Twoo ideas for immersion (caution: does not contain the lucky number: 7)
I have to fairly simple ideas that I hope will be good. 1: I have come across a large number of sentences that have been repeatedly called 'looks wrong' but are a simple fix. E.g. 'a and b (en) 1955 Iso Isetta, by the Micorcar Museum' obviously, this is a simple fix, yet, people 'didn't have the time' to fix it, just call it wrong. So, do try and take the time to fix simple type-o's. 2: Since I upload many articles and can see my uploads and notice that there are many that are just sitting in cyberspace having nothing done to them, and they just have one or two sentences that need checking. I check them, but, since it needs two people to both check before it's done, I can't finish them. So, my idea is that DL make a list of articles that have one sentence that needs checking and we could all work together to check them and finish a hundred articles.
I agree--however I have used the "looks wrong" in situations where the correct version is constantly changed to a wrong answer in spite of my and other's explanatory comments. That's why I'm in favor of a forum to hash out these misunderstandings and reach a consensus on disputed issues thus both facilitating the correct translation and helping us all gain knowledge.
I corrected some typos thinking that this stuff was being 'sold', then realised that it wasn't and felt terribly guilty about seeming to pick people up on their typing and English spelling/grammar when the point of the exercise is learning the other language. Maybe it would be better if there were a way to differentiate between our translations for our own practice and learning, and when we are confident enough of our 'better' translation to submit it to a final agreed text? Because it pops up and notifies other that we have 'corrected' their work, I feel a little uncomfortable entering an alternative translation that I prefer unless there is an out and out misunderstanding, as I don't want others to feel undermined or put off their enjoyment of their own study. But equally, surely we should be able to enter our own preferred translation and have it saved for comparison and contrast with those of others, for everyone's interest and benefit.
Your last sentence says it all. To be more emphatic I'd say it was a responsibility for anyone who knows the correct translation to offer it. As for the typos and spelling it is vital that they be corrected. What I'm not comfortable with is when I edit even a typo, or worse just revert to a better version it shows my name as the translator whereas it was someone else who had done all the real work . Duo needs a fairer grading system.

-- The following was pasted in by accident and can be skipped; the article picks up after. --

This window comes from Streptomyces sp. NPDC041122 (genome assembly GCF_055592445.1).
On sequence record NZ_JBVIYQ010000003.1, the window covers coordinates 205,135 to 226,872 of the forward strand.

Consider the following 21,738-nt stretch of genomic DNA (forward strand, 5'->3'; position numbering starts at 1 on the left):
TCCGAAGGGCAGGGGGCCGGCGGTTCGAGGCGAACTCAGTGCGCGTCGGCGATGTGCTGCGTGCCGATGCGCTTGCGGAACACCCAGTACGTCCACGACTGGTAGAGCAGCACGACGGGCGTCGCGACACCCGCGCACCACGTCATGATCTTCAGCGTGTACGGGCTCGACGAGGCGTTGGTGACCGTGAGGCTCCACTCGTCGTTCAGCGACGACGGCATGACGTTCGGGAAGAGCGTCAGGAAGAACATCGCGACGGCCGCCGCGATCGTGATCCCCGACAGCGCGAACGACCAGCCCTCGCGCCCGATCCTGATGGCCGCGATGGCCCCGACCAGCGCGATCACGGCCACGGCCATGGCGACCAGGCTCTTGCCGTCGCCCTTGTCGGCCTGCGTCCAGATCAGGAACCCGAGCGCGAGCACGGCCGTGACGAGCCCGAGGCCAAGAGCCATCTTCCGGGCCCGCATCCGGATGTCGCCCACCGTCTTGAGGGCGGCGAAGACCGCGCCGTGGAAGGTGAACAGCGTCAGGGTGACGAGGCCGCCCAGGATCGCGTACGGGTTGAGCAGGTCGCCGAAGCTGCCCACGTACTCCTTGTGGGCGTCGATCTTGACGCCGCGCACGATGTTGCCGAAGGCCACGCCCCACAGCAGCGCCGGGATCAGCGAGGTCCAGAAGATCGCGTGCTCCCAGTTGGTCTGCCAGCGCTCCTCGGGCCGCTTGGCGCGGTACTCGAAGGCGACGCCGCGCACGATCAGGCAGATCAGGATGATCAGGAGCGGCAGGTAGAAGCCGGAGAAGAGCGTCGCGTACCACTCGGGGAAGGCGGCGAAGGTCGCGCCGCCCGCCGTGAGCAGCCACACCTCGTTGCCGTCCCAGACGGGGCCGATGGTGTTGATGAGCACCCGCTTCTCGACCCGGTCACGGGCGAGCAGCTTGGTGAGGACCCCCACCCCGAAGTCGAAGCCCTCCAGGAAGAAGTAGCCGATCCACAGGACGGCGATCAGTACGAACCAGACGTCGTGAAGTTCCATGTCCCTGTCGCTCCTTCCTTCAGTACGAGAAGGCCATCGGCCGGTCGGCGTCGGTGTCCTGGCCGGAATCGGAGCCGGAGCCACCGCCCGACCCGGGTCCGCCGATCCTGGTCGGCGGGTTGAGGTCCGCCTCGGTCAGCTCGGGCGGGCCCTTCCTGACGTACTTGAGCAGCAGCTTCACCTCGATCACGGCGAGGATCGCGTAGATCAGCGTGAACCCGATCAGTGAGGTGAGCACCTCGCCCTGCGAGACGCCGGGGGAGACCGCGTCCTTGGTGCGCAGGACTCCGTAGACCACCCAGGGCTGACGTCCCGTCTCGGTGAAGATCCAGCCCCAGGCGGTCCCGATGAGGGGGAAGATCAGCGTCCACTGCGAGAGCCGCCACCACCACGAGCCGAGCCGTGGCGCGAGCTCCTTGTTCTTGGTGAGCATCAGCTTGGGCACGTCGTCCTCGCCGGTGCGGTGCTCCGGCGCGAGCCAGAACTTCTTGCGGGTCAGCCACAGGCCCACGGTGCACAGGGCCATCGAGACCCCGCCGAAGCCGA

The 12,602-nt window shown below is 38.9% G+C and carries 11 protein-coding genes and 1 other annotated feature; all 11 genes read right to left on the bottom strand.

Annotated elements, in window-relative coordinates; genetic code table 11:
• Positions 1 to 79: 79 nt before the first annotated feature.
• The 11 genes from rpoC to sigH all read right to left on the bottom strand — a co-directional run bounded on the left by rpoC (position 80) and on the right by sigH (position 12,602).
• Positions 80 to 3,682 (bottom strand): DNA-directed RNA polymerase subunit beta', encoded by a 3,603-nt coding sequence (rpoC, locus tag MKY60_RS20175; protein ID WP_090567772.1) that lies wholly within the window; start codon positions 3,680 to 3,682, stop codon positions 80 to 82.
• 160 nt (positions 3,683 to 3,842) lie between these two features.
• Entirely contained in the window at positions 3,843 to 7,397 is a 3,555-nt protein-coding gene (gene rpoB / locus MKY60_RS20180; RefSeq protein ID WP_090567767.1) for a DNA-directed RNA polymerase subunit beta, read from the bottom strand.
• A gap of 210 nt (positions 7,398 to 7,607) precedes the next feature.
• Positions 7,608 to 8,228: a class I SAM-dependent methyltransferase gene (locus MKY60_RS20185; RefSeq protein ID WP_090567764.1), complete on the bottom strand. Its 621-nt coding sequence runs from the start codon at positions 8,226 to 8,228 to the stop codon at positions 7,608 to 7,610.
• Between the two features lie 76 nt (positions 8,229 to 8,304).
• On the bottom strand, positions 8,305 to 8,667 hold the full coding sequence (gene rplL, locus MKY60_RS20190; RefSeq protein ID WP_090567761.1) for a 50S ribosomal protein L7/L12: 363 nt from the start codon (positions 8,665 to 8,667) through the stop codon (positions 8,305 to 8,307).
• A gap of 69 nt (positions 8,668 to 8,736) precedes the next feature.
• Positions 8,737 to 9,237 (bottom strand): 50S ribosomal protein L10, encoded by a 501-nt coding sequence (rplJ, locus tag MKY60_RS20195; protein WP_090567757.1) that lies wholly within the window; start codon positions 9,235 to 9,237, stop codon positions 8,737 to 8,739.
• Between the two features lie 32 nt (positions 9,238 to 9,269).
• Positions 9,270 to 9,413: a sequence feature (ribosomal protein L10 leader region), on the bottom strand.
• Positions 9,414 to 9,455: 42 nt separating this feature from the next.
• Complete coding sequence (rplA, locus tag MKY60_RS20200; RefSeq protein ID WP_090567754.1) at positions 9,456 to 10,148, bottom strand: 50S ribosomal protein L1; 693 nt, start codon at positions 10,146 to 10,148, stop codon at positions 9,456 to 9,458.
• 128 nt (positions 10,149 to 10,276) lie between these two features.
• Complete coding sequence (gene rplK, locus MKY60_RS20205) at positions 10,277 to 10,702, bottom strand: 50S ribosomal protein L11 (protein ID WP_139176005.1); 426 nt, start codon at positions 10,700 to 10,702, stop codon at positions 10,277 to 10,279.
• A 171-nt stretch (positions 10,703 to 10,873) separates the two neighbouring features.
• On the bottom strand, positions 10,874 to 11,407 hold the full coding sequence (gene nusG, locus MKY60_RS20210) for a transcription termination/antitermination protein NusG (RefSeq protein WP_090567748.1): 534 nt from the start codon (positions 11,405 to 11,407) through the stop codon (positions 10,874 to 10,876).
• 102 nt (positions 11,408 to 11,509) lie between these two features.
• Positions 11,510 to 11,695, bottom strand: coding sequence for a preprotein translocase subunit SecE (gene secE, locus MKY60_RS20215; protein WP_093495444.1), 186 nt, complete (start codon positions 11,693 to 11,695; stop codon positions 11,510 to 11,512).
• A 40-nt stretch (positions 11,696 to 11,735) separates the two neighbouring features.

But in most instances, where we are talking about running text rather than individual words, there is no one correct translation - there are many. So it shouldn't be a competition or a confrontation and doesn't even have to be a collaboration - there should be room for parallel texts without them seeming to do down someone else's version. To me, 'grading' seems a very alien concept in all this. And it's one thing to think of it as a responsibility to make a correction to something that is being supplied as a translation service, but to get to the point of being able to participate in that, people need to be able to just practice translating, and at that point, surely shouldn't have to get into any sort of jostling for whose translation is seen as the ideal, as long as it isn't misleading. I just feel that a two tier system, whereby you can translate for yourself and then compare with others without it supplanting others OR submit for a final negotiated agreed text would work better for many of us.
Yes, agreed there may be more than one correct translation which is why Duo wants many people involved and why the "looks right' check is important. But, (you knew there'd be a 'but') what we're talking about are down right glaring errors repeatedly rewritten. Your suggestion for a way for some to practice until they are ready to submit translations is sound and will help everyone get involved.
But that still implies there is some holy grail of a 'correct' translation that looks right to all - lots of versions can look right to all but none can be the best for all, and quite honestly, there will never be a one fits all, not least because there are a lot of forms of English in use here with different spelling between Oxford and Cambridge style, let alone Merriam Webster and Australian style before you even get to the differing grammars of Indian and African forms of English and the tensions between literal meaning and tone and intention etc. So we can all be clicking 'looks right' but the text may use different spelling, for example, from that in the previous half of the paragraph which equally 'looks right' - just a different region/tone/register. That's is why there needs to be a distinction between translating to supply something to someone, and translating for learning and improvement and literary satisfaction.
From a professional point of view, I would actually say that for publication purposes, translations by one person are far better than collaborative ones because of the 'voice' and consistent tone, though obviously it's perfectly possible to come up with a perfectly functional translation in this way.